The triangle with its apex up was typical of the Trinity, figures that occur in several religions. In India, China and Japan, its three angles represent Brahma, Vishnu, and Shiva, the Creator, Preserver, and Destroyer or Re-generator. In ancient Egypt, it represented the deities Osiris, Isis and Horus. In Christianity, it represented the Holy Trinity. As a whole it stands for the elements of fire and spirit, composed of the three virtues (love, truth, and wisdom). The triangle with its apex downward symbolized the element of water, and typified the material world, or the three enemies of the soul: the world, the flesh, and the Devil, and the cardinal sins, envy, hatred and malice. Therefore, the two triangles interlaced represent the victory of spirit over matter. The early cultures that contributed to Western civilization believed that the Seal of Solomon was an all-powerful talisman and amulet, especially when used with either a Cross of Tau, the Hebrew Yodh, or the Egyptian Crux Ansata in the center.[10]:19-20

Talismanic Scroll

Talismanic Scroll
Talismanic Shirt

This object, a Talismanic Scroll dating from the 11th-century was discovered in Egypt and produced in the Fatimid Islamic Caliphate (909-1171 C.E.). It resides in the collection of the Metropolitan Museum of Art (New York, NY)[11] along with a number of other Medieval Islamic amulets and talismans that were donated to the museum by the Abemayor family in 1978. About 9 inches by 3 inches in size, the miniature paper scroll contains a combination of prayers and Quranic verses, and was created for placement in an amulet box. This block print bears Kufic, the oldest calligraphic Arabic script, as well as Solomon's Seal, a star with six points that has been identified in a large number of Islamic art pieces of the period. [12]

Talismanic Shirt

This shirt is an example of the Islamic tradition of Talismanic shirts or jama.[6] It dates from the 15th-early 16th century, attributed to Northern India or Deccan, and consists of cotton, ink and gold.[13] Its surface is decorated with painted squares, medallions, and lappet-shaped sections with the entire Qur'an written inside; these areas are bordered by the ninety-nine names of God written in gold against an orange background.[13] A panel at the center of the reverse contains a proclamation in gold script stating, "God is the Merciful, the Compassionate."[13] These references recognise God's power and request his assistance in times of trouble, and so it may have been worn under armour to provide protection in battle.[6][13]

Swastika

The swastika, one of the oldest and most widespread talismans known, can be traced to the Stone Age, and has been found incised on stone implements of this era. It can be found in all parts of the Old and New Worlds, and on the most prehistoric ruins and remnants. In spite of the assertion by some writers that it was used by the Egyptians, there is little evidence to suggest they used it and it has not been found among their remains.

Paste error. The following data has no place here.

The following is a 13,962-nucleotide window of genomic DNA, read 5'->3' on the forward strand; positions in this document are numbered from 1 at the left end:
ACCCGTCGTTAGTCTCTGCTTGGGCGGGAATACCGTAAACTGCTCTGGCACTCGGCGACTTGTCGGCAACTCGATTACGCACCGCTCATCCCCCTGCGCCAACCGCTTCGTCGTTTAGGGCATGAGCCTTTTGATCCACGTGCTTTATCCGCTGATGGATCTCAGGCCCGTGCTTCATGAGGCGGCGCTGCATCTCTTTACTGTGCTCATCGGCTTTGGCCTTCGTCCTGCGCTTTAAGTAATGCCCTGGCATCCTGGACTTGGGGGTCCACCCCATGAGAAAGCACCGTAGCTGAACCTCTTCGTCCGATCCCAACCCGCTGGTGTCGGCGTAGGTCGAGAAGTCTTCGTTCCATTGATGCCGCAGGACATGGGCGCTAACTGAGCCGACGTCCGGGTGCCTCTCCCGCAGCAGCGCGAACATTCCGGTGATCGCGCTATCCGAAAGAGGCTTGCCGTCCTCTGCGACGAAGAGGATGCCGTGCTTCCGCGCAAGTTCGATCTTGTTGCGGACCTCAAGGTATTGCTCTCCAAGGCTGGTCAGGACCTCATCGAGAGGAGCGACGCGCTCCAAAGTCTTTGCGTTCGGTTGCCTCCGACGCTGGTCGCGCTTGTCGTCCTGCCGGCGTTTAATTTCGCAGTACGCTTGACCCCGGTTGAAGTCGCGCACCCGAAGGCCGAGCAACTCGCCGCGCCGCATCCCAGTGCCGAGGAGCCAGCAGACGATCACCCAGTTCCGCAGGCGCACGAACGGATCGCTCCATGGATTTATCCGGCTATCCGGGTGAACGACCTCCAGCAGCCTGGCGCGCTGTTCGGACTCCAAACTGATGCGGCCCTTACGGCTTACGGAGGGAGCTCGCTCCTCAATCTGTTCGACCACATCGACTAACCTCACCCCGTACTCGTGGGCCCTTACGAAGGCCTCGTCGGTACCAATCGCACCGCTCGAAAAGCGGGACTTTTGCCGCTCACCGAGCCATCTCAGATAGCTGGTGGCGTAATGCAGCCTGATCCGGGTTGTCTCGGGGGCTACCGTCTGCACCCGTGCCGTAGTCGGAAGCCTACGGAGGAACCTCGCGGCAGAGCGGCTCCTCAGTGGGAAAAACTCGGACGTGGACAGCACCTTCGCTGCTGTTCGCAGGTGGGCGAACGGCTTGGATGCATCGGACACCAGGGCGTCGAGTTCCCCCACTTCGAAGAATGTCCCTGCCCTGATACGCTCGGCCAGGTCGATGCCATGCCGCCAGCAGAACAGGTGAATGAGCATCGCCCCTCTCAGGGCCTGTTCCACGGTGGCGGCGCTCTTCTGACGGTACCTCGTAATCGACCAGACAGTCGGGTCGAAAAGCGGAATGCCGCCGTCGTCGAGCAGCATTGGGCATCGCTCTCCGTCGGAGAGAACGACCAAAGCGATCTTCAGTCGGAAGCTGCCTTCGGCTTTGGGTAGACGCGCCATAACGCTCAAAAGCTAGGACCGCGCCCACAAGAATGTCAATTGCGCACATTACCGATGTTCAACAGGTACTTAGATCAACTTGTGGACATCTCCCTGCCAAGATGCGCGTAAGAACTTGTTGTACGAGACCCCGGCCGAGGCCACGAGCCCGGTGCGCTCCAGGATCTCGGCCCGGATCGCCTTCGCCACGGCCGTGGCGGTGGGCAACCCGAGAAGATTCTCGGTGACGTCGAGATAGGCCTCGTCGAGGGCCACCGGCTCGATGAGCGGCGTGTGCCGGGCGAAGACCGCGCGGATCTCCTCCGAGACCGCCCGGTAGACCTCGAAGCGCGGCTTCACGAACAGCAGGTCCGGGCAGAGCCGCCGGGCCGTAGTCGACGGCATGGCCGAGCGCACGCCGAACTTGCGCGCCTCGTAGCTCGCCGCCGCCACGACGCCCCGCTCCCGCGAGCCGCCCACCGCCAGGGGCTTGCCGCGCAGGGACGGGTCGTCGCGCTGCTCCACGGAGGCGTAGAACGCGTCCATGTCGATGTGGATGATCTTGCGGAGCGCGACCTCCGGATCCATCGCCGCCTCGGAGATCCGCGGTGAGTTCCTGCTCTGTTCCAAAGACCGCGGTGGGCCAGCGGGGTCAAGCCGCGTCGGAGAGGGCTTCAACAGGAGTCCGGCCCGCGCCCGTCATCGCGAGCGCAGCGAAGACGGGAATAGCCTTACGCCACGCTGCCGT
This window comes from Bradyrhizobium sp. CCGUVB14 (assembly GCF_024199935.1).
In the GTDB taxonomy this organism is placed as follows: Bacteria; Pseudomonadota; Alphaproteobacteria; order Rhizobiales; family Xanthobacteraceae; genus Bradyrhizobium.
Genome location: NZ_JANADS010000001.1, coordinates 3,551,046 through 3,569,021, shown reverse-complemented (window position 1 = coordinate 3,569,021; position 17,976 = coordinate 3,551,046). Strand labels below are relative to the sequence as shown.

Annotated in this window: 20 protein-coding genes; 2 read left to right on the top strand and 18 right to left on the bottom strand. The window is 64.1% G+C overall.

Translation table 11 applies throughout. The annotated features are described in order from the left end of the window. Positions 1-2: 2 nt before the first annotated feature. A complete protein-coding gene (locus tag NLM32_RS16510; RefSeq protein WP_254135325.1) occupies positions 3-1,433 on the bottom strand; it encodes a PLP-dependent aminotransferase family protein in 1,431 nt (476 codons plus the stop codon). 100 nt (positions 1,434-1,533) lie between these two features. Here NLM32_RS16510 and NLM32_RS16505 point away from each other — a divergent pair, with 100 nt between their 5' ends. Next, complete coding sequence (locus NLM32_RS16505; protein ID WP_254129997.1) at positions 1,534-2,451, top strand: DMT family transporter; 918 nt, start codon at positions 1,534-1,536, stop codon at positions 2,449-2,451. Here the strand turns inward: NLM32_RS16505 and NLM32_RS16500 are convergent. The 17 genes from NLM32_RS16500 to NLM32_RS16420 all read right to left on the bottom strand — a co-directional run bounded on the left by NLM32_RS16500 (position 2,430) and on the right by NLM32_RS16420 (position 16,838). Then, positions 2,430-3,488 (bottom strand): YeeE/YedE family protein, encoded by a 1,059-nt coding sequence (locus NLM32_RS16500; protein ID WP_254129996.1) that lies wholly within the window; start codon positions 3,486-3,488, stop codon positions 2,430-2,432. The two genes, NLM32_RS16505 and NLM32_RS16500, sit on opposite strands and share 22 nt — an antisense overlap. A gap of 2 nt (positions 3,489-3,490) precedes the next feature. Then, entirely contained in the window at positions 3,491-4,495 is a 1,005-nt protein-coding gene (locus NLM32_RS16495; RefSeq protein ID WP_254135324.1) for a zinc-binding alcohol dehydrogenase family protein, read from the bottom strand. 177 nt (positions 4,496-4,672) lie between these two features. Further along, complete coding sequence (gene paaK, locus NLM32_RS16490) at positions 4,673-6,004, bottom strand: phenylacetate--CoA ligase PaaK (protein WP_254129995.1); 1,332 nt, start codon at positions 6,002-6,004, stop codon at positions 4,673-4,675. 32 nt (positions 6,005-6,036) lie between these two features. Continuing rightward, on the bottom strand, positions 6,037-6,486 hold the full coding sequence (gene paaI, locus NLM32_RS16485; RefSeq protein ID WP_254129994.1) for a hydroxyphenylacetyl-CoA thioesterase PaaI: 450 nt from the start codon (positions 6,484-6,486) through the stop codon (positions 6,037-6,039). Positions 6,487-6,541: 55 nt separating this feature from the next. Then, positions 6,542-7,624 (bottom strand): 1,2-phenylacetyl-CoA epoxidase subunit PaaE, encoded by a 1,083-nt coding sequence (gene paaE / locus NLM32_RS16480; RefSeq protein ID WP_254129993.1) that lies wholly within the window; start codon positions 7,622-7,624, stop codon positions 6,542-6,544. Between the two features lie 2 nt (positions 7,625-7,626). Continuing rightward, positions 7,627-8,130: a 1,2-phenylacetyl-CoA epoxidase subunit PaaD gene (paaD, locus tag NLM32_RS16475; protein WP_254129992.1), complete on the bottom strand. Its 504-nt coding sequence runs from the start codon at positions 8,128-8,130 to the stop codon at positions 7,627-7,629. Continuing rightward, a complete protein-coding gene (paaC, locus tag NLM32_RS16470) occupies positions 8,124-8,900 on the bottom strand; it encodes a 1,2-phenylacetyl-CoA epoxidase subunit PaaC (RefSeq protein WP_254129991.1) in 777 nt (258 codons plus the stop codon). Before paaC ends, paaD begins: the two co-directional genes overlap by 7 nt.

Both forms, with arms turned to the left and to the right, seem equally common. On the stone walls of the Buddhist caves of India, which feature many of the symbols, arms are often turned both ways in the same inscription.[10]:15

Uraniborg

The Renaissance scientific building Uraniborg has been interpreted as an astrological talisman to support the work and health of scholars working inside it, designed using Marsilio Ficino's theorized mechanism for astrological influence. Length ratios that the designer, the astrologer and alchemist Tycho Brahe, worked into the building and its gardens match those that Heinrich Cornelius Agrippa associated with Jupiter and the sun. This choice would have counteracted the believed tendency of scholars to be phlegmatic, melancholy and overly influenced by the planet Saturn.[14]

See also

References

  1. ^ a b c Gruber, Christiane (2016). Power and Protection: Islamic Art and the Supernatural. Oxford: Ashmolean Museum. p. 33.CS1 maint: date and year (link)
  2. ^ "talisman - Definition of talisman in English by Oxford Dictionaries". Oxford Dictionaries - English. Retrieved 2018.
  3. ^ "Henry George Liddell, Robert Scott, A Greek-English Lexicon, ?". Perseus.tufts.edu. Retrieved 2018.
  4. ^ "Henry George Liddell, Robert Scott, A Greek-English Lexicon, ". Perseus.tufts.edu. Retrieved 2017.
  5. ^ Gonzalez-Wippler, Migene (2001). Complete Book Of Amulets & Talismans. Lewellyn Publications. ISBN 0-87542-287-X.
  6. ^ a b c d Leoni, Francesca (2016). Sacred Words, Sacred Power: Qur'anic and Pious Phrases as Sources of Healing and Protection. Oxford. p. 60. ISBN 9781910807095.
  7. ^ Leoni, Francesca (2016). Power and Protection Islamic Art and the Supernatural. Oxford. p. 9. ISBN 9781910807095.
  8. ^ a b Olsan, L. T. (1 December 2003). "Charms and Prayers in Medieval Medical Theory and Practice". Social History of Medicine. 16 (3): 343-366. doi:10.1093/shm/16.3.343.
  9. ^ Savage-Smith, Emilie (2004). Magic and Divination in Early Islam. Ashgate Publishing. pp. 125-177. ISBN 9780860787150.
  10. ^ a b Thomas, William; Pavitt, Kate (1995). The Book of Talismans, Amulets and Zodiacal Gems. Kila, Montana: Kessinger Publishing Company. ISBN 9781564594617.
  11. ^ "Talismanic Scroll". The Metropolitan Museum of Art. Retrieved .
  12. ^ "Talismanic Scroll | The Met". Metmuseum.org. Retrieved .
  13. ^ a b c d "Talismanic Shirt". The Met.
  14. ^ Kwan, Alistair (1 March 2011). "Tycho's Talisman: Astrological Magic in the Design of Uraniborg". Early Science and Medicine. 16 (2): 95-119. doi:10.1163/157338211X557075.

External links

  • Media related to talismans at Wikimedia Commons
  • Forshaw, Peter (2015) 'Magical Material & Material Survivals: Amulets, Talismans, and Mirrors in Early Modern Europe', in Dietrich Boschung and Jan N. Bremmer (eds), The Materiality of Magic. Wilhelm Fink.

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Talisman